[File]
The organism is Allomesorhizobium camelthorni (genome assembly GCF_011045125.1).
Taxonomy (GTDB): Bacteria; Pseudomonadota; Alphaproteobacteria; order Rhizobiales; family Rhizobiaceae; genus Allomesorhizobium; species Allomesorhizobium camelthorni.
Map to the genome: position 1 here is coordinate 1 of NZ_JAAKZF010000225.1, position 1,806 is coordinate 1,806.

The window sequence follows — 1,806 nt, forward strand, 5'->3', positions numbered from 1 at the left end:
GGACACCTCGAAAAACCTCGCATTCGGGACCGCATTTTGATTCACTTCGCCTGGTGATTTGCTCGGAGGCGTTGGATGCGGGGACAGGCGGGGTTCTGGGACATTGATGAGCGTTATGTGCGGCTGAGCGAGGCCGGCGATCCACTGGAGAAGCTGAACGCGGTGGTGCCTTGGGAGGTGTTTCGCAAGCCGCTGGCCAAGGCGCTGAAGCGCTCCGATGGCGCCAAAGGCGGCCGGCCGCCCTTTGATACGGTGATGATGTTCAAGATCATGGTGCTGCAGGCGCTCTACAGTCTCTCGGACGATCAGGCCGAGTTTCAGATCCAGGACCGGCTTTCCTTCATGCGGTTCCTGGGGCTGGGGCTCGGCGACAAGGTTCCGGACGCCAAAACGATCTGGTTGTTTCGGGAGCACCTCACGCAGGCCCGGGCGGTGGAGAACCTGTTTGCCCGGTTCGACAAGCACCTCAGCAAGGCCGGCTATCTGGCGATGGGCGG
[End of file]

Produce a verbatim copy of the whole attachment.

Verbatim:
The organism is Allomesorhizobium camelthorni (genome assembly GCF_011045125.1).
Taxonomy (GTDB): Bacteria; Pseudomonadota; Alphaproteobacteria; order Rhizobiales; family Rhizobiaceae; genus Allomesorhizobium; species Allomesorhizobium camelthorni.
Map to the genome: position 1 here is coordinate 1 of NZ_JAAKZF010000225.1, position 1,806 is coordinate 1,806.

The window sequence follows — 1,806 nt, forward strand, 5'->3', positions numbered from 1 at the left end:
GGACACCTCGAAAAACCTCGCATTCGGGACCGCATTTTGATTCACTTCGCCTGGTGATTTGCTCGGAGGCGTTGGATGCGGGGACAGGCGGGGTTCTGGGACATTGATGAGCGTTATGTGCGGCTGAGCGAGGCCGGCGATCCACTGGAGAAGCTGAACGCGGTGGTGCCTTGGGAGGTGTTTCGCAAGCCGCTGGCCAAGGCGCTGAAGCGCTCCGATGGCGCCAAAGGCGGCCGGCCGCCCTTTGATACGGTGATGATGTTCAAGATCATGGTGCTGCAGGCGCTCTACAGTCTCTCGGACGATCAGGCCGAGTTTCAGATCCAGGACCGGCTTTCCTTCATGCGGTTCCTGGGGCTGGGGCTCGGCGACAAGGTTCCGGACGCCAAAACGATCTGGTTGTTTCGGGAGCACCTCACGCAGGCCCGGGCGGTGGAGAACCTGTTTGCCCGGTTCGACAAGCACCTCAGCAAGGCCGGCTATCTGGCGATGGGCGG